Hump opp Dadar flower market causing accidents
Locals have complained about the issue to the Brihanmumbai Municipal Corporation on several occasions, but the civic body has failed corrective action despite assurances to the contrary
Mumbai: A speed breaker opposite the flower market in Dadar west, which was erected in January 2022, has caused multiple accidents as there are not enough signages or lights to warn motorists. Locals have complained about the issue to the Brihanmumbai Municipal Corporation on several occasions, but the civic body has failed corrective action despite assurances to the contrary.
“I have personally witnessed at least 8-10 accidents at the spot,” said activist Chetan Kamble. The speed breaker is located on the northbound as well as southbound lane of Senapati Bapat Marg, just a little ahead of the end of the flyover, but it is neither painted, nor lit up, he noted.
“Most accidents occur at night, as motorists speed down the flyover and realise rather too late that there is a speed breaker in front of them. They either lose control or are hit by a speeding vehicle from behind when they manage to apply the brake,” said Kamble, who has posted photos and videos of accidents on social media to draw the attention of officials.
“I have written multiple letters to the BMC and even called up ward engineers, asking them to address the issue, but the matter has not been taken up seriously,” he said.
Sayyed Mubarak Shaikh, a flower vendor who has seen several accidents at the spot, said the speed breaker was installed due to heavy footfall at the flower market. “This is a main road and vehicles move quickly, but the speed breaker is not demarcated with paint, causing accidents. I witness small accidents almost every day and major ones, sometimes,” he said.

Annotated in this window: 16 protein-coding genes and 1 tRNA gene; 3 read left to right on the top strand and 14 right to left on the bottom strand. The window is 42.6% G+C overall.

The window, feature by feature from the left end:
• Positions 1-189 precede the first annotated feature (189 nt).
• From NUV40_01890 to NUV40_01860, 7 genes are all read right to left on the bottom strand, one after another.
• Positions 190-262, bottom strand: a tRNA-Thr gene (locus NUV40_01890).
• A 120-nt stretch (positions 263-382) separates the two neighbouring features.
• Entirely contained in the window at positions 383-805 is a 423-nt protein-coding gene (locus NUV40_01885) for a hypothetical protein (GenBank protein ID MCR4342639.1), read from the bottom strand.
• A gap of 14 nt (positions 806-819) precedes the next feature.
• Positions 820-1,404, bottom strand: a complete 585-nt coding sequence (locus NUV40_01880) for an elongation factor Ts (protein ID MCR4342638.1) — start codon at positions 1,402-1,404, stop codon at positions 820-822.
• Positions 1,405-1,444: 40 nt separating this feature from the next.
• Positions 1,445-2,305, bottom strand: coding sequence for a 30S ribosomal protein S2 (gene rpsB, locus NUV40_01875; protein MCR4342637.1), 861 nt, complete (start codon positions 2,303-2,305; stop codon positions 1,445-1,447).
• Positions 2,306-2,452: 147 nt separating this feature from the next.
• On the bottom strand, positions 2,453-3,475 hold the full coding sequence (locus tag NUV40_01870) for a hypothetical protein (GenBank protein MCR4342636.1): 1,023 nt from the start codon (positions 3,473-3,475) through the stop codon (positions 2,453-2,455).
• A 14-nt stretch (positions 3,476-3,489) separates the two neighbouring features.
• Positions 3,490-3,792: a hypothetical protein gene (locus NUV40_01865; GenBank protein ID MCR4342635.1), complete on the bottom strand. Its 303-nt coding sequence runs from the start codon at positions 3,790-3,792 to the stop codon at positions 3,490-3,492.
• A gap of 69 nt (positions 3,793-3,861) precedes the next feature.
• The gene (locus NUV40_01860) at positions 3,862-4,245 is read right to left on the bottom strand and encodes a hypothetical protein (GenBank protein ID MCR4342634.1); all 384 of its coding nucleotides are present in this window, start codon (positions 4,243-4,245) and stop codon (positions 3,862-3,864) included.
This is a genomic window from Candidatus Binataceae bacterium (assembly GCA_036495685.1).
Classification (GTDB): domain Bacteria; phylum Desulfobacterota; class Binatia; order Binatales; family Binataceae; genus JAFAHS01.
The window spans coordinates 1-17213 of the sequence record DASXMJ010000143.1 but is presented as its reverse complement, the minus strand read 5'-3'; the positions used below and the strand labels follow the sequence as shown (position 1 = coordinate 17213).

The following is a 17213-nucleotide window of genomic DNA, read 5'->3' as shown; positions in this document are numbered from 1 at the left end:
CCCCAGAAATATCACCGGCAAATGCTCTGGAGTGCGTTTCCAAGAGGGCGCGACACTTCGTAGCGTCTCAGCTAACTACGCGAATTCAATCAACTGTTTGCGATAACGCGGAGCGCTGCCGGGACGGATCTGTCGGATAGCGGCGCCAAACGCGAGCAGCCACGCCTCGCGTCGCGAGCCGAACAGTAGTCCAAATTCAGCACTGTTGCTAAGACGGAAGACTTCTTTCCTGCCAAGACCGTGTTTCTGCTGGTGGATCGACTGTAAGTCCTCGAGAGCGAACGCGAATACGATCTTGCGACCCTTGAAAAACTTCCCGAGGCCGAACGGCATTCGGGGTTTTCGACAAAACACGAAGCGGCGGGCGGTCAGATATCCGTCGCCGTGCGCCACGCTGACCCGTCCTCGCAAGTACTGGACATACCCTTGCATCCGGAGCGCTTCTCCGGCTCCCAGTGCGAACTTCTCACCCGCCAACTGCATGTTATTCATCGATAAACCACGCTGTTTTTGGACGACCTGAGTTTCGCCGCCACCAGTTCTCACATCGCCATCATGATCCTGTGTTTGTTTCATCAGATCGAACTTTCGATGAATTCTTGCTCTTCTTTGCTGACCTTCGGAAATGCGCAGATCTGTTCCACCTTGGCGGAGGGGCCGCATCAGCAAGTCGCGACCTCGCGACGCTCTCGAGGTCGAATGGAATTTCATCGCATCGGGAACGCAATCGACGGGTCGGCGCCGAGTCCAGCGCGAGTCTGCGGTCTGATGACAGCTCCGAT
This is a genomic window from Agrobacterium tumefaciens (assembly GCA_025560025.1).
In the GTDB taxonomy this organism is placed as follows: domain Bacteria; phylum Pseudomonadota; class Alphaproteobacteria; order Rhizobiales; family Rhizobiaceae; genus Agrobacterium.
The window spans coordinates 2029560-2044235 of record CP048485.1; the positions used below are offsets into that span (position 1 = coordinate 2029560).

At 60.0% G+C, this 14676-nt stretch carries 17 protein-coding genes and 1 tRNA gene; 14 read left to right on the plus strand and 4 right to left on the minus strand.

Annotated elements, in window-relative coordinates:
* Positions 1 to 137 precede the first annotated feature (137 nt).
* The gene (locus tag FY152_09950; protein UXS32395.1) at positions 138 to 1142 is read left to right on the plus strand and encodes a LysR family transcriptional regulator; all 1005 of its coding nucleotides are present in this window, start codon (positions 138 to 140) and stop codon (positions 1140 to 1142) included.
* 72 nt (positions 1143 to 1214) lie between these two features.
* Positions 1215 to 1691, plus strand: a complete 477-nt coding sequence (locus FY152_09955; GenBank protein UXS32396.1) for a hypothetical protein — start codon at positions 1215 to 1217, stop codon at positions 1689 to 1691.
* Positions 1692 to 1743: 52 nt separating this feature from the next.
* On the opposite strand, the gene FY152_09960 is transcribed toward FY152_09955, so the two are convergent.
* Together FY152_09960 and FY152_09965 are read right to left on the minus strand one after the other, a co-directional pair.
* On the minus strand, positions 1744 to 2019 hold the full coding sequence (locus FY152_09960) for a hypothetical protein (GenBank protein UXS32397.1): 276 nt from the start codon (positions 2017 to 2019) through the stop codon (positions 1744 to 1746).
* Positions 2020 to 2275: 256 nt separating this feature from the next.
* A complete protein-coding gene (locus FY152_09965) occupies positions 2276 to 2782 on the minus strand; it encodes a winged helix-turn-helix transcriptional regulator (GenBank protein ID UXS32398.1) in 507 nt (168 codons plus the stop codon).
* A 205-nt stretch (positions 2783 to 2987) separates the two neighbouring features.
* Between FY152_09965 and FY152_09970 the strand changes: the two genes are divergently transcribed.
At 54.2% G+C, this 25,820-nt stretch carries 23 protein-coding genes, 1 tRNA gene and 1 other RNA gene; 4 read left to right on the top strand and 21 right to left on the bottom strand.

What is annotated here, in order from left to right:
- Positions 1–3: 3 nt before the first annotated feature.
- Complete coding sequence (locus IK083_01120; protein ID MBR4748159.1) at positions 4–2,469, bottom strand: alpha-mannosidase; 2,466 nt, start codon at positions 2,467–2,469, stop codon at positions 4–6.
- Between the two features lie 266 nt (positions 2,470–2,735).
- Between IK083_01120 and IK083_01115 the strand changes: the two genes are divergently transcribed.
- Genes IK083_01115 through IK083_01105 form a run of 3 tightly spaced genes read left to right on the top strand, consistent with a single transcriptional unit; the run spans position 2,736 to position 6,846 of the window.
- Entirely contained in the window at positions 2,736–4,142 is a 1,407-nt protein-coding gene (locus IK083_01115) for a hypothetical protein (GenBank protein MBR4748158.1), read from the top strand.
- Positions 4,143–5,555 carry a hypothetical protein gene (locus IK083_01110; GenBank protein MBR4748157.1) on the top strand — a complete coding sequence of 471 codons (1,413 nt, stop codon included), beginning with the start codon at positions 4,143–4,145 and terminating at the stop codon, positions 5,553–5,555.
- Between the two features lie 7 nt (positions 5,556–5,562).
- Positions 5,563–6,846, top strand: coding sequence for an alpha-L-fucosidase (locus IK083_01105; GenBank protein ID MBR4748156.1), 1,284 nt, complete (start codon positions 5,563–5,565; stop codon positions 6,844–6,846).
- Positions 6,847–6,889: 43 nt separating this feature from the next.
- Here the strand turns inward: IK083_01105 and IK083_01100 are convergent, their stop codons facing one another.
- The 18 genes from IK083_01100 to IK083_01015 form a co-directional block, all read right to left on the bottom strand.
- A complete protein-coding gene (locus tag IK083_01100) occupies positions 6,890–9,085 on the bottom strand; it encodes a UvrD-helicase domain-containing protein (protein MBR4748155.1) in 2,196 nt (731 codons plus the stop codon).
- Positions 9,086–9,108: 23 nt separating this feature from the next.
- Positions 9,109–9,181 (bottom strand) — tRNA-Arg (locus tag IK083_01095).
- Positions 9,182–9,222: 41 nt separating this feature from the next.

Following complaints from Kamble and other locals, the speed breaker was painted over a few weeks ago, but no signages, rumblers or lights were installed to alert motorists. “Even the paint is fading away, making it impossible to motorists to see the speed breaker from afar,” said Kamble, showing pictures and videos of an accident on January 27, when a car rammed into another one which had braked suddenly after spotting the speed breaker.
Dhawal Ashar, programme head, urban transport and road safety at the non-profit World Resources Institute, India said the BMC needs to have a robust monitoring mechanism to ensure that all speed breakers are in proper condition. “Speed calming measures such as humps need to be properly maintained or else they can be a safety risk especially to vulnerable road users. The technical specifications are clear. We need to develop a robust monitoring mechanism,” he said.
Ashar said that the BMC needs to collect information about speed breakers and other speed calming measures through multiple channels. “These include crowdsourcing through the BMC app, the website and social media accounts; regular audits of speed calming infrastructure; and traffic police reporting,” he said.
HT reached out to P Velrasu, additional commissioner (projects) and Prashant Sapkale, assistant commissioner, G north ward for comments, but neither responded to the queries.